There are many countries with constitutional clauses and laws on local government that have not managed to decentralize successfully. A good example is Indonesia which became more fiscally centralized after a major decentralization law was passed in 1974.

Conclusion

Effective decentralization requires complementary adaptations in institutional arrangements for intergovernmental coordination, planning, budgeting, financial reporting and implementation. Such arrangements may encompass both specific rules and provision for regular intergovernmental meetings and periodic reviews of intergovernmental arrangements.

If the government has detailed central control over local use of funds, it is seldom appropriate. Instead, what is needed is transparency and accountability to local constituencies supported by strengthened higher level monitoring and reporting of local fiscal performance.

One can therefore conclude that decentralization guarantees neither local participation nor accountability of local governments to their constituents. Again, neither of these things comes about immediately or automatically as a result or decentralization. Some local benefits of decentralization can only be realized if the local governments are able to develop. Equitable development, responsive governance and effective service delivery should not be expected to occur rapidly. It typically requires a strategic, gradual implementation process of building trust between local government officials and their constituents.

BY:

Ephraim Kayere, Advocate

LAED-Kituo Cha Sheria

[1] See article 1 (4) of the constitution of Kenya 2010

[2] See ICJ Kenya, Handbook on Devolution

[3] See Peter Wanyande, ‘Devolution in Kenya, Challenges and the Future’ Series number 24

[4] See Cyprian Ouma Nyamwamu, From a Centralized System to a Devolved System: Past, Present and Future Dynamics, 2010

[5] See Kithure Kindiki, The Emerging Jurisprudence of Kenya’s Constitutional Law Review

[6] See Jan Erk (2006), Does Federalism Really Matter? Comparative Politics 39 (1)

[7] See Section 15 of the County Government Act

[8] See Section 27 of the County Government Act

[9] See Section 11 of the County Government Act

[10] See article 6 (1) of the constitution of Kenya 2010

[11] See article 6 (2) of the constitution of Kenya 2010

[12] See David .A. Bosnich: The principle of subsidiarity available at http//www.action.org/pub/religion-liberty/volume-6-number-4/principle-subsidiarity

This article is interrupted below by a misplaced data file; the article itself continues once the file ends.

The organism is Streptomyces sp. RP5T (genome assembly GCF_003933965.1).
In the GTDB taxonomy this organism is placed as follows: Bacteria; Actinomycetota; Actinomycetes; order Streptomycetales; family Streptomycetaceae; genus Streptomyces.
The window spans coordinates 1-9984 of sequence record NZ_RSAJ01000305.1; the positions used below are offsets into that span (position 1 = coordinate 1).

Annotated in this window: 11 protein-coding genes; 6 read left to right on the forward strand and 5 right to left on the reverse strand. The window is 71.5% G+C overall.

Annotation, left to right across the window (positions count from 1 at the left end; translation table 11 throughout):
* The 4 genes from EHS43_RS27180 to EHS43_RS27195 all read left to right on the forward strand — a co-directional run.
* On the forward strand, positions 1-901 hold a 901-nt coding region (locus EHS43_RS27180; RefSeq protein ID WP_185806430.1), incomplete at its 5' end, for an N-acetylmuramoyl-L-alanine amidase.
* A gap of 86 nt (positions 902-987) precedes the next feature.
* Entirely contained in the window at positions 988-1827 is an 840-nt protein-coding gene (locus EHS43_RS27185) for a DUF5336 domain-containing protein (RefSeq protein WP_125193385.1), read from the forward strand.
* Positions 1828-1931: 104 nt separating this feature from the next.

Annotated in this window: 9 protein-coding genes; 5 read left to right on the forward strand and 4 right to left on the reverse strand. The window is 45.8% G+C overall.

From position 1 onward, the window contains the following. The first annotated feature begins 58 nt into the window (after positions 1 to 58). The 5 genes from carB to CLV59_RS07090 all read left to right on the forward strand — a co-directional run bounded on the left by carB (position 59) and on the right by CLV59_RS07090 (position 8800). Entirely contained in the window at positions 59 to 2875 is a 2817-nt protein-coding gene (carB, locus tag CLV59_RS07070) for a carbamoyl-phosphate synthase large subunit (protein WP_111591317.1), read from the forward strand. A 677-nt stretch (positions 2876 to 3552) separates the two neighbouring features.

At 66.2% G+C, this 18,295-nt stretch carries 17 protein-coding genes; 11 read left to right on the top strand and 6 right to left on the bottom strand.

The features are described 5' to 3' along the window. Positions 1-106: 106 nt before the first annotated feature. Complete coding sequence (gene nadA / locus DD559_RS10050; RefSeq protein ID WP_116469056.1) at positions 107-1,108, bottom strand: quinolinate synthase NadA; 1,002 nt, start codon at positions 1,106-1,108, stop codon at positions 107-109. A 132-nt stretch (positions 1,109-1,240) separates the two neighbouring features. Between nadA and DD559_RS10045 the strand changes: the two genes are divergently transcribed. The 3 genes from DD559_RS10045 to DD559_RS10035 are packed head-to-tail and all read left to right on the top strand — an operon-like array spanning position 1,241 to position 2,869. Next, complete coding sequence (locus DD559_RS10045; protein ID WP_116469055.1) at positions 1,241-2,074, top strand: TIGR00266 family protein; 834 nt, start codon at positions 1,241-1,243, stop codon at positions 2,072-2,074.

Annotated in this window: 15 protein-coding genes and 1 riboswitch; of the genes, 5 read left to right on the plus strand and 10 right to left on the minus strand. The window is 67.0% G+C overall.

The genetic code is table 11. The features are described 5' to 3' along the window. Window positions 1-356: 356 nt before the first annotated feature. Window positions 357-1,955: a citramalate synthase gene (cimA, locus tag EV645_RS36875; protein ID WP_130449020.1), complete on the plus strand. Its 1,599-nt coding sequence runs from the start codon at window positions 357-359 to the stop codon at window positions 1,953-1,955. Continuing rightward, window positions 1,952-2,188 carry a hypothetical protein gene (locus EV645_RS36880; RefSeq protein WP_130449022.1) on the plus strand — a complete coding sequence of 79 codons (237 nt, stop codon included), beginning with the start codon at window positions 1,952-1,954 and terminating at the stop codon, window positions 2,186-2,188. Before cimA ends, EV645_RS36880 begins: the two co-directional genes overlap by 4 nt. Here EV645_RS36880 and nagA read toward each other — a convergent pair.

[13] Onesimus Kipchumba Murkomen: Devolution and the Health System in Kenya

[14] Ibid

[15] See article by Transparency International Kenya, Understanding Devolved Governance

[16] See paper by Sri. Abdul Kareem, O.C, Public Finance

[17] See Gruber, Jonathan (2005): Public Finance and Public Policy

[18] See article: Public Finance, available at en.wikipedia.org/wiki/public-finance

[19] Ibid

[20] See Section 10 of the Public Financial Management Act

[21] See Section 35 and Section 125 of the Public Financial Management Act

[22] See Section 175 of the Public Financial Management Act

[23] See Section 24 of the Constituency Development Act

[24] See Charles F. Bastable (1892), Public Finance

[25] See Hugh Dalton (1992), Principles of Public Finance

[26] See Harold Groves, Principles of Public Finance

[27] See P E. Taylor, The Economics of Public Finance

[28] See Mrs. Ursula Hicks, Public Finance

[29] See C S. Shoup, Public Finance

[30] Supra n 19

[31] See article 201 (a) of the constitution of Kenya 2010

[32] See article 201 (b) (ii) of the constitution of Kenya 2010

[33] See article 201 (b) (iii) of the constitution of Kenya 2010

[34] See paper by The World Bank Group; Decentralization and Sub-national Regional Economics

[35] See chapter Eleven of the constitution of Kenya 2010

[36] See article 174 (h) and (I) of the constitution of Kenya 2010

[37] See article 175 (b) of the constitution of Kenya 2010

[38] See article 176 (2) of the constitution of Kenya 2010

[39] See article 187 (1) of the constitution of Kenya 2010

[40] See article 187 (1) (a) of the constitution of Kenya 2010

[41] See article 189 of the constitution of Kenya 2010

[42] See article 189 (1) (a) of the constitution of Kenya 2010

[43] See Article 201 of the Constitution of Kenya 2010

[44] Ibid

[45] See Ter-Minassian, T. (1997) Fiscal Federalism: Theory and Practice

[46] See Paul Smoke, Fiscal Decentralization in Developing Countries

[47] Supra n 34

[48] Ibid

[49] Ibid

[50] IEA research paper, Series No. 24, Devolution in Kenya: Prospects, challenges and the future

[51] See Cochrane, G. ‘Policies for Strengthening Local Government in Developing Countries’ World Bank Staff Working Paper No. 582, World Bank, Washington, DC, 1983

[52] See Kee W. “Fiscal decentralization and Economic Development”, Public Finance Quarterly, Vol. 5, No. 1, 1997

[53] See Zhang, T. and H. Zou, ‘Fiscal Decentralization, Public Spending and Economic Growth in China’, Journal of Public Economics, Vol 67, 1998

[54] See Estache, A. and S. Sinha “Does decentralization increase public infrastructure expenditure?’

[55] See Crook, R.  and J. Manor “Enhancing Participation and Institutional Performance: Democratic Decentralization in South Asia and West Africa

[56] Ibid

[57] See Smoke P.  “Fiscal decentralization in Indonesia. A New Approach to an Old idea.”